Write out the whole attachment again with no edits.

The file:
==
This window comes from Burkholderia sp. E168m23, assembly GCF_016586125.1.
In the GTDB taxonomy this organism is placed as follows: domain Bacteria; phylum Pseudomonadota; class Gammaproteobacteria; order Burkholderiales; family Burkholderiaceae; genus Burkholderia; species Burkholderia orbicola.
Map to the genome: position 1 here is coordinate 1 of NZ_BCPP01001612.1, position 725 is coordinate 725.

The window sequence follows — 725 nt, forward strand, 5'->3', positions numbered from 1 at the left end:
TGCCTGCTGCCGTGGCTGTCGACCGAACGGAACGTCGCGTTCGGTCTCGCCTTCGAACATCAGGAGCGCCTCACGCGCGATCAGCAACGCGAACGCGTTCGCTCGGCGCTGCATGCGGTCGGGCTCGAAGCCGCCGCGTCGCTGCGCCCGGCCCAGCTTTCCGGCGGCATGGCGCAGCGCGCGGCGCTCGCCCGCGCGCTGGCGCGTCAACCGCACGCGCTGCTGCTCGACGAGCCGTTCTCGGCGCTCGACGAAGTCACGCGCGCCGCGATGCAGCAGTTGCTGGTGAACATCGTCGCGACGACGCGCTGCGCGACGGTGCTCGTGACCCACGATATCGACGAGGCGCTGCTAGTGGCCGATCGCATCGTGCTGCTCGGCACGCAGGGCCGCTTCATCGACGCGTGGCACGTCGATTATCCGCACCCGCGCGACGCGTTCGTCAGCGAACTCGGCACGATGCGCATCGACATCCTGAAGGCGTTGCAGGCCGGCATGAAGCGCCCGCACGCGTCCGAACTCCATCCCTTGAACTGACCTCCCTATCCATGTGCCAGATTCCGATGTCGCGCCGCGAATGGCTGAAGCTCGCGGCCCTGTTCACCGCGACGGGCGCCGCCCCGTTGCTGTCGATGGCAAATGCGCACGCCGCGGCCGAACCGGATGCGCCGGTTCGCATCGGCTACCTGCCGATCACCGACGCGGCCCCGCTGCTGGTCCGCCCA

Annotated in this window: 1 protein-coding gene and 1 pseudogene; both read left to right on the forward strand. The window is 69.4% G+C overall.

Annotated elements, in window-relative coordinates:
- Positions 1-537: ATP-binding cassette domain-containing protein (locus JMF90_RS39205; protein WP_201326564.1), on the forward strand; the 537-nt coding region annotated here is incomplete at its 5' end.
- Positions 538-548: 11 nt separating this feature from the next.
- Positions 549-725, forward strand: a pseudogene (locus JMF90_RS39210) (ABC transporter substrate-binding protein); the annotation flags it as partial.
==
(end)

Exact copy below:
This window comes from Burkholderia sp. E168m23, assembly GCF_016586125.1.
In the GTDB taxonomy this organism is placed as follows: domain Bacteria; phylum Pseudomonadota; class Gammaproteobacteria; order Burkholderiales; family Burkholderiaceae; genus Burkholderia; species Burkholderia orbicola.
Map to the genome: position 1 here is coordinate 1 of NZ_BCPP01001612.1, position 725 is coordinate 725.

The window sequence follows — 725 nt, forward strand, 5'->3', positions numbered from 1 at the left end:
TGCCTGCTGCCGTGGCTGTCGACCGAACGGAACGTCGCGTTCGGTCTCGCCTTCGAACATCAGGAGCGCCTCACGCGCGATCAGCAACGCGAACGCGTTCGCTCGGCGCTGCATGCGGTCGGGCTCGAAGCCGCCGCGTCGCTGCGCCCGGCCCAGCTTTCCGGCGGCATGGCGCAGCGCGCGGCGCTCGCCCGCGCGCTGGCGCGTCAACCGCACGCGCTGCTGCTCGACGAGCCGTTCTCGGCGCTCGACGAAGTCACGCGCGCCGCGATGCAGCAGTTGCTGGTGAACATCGTCGCGACGACGCGCTGCGCGACGGTGCTCGTGACCCACGATATCGACGAGGCGCTGCTAGTGGCCGATCGCATCGTGCTGCTCGGCACGCAGGGCCGCTTCATCGACGCGTGGCACGTCGATTATCCGCACCCGCGCGACGCGTTCGTCAGCGAACTCGGCACGATGCGCATCGACATCCTGAAGGCGTTGCAGGCCGGCATGAAGCGCCCGCACGCGTCCGAACTCCATCCCTTGAACTGACCTCCCTATCCATGTGCCAGATTCCGATGTCGCGCCGCGAATGGCTGAAGCTCGCGGCCCTGTTCACCGCGACGGGCGCCGCCCCGTTGCTGTCGATGGCAAATGCGCACGCCGCGGCCGAACCGGATGCGCCGGTTCGCATCGGCTACCTGCCGATCACCGACGCGGCCCCGCTGCTGGTCCGCCCA

Annotated in this window: 1 protein-coding gene and 1 pseudogene; both read left to right on the forward strand. The window is 69.4% G+C overall.

Annotated elements, in window-relative coordinates:
- Positions 1-537: ATP-binding cassette domain-containing protein (locus JMF90_RS39205; protein WP_201326564.1), on the forward strand; the 537-nt coding region annotated here is incomplete at its 5' end.
- Positions 538-548: 11 nt separating this feature from the next.
- Positions 549-725, forward strand: a pseudogene (locus JMF90_RS39210) (ABC transporter substrate-binding protein); the annotation flags it as partial.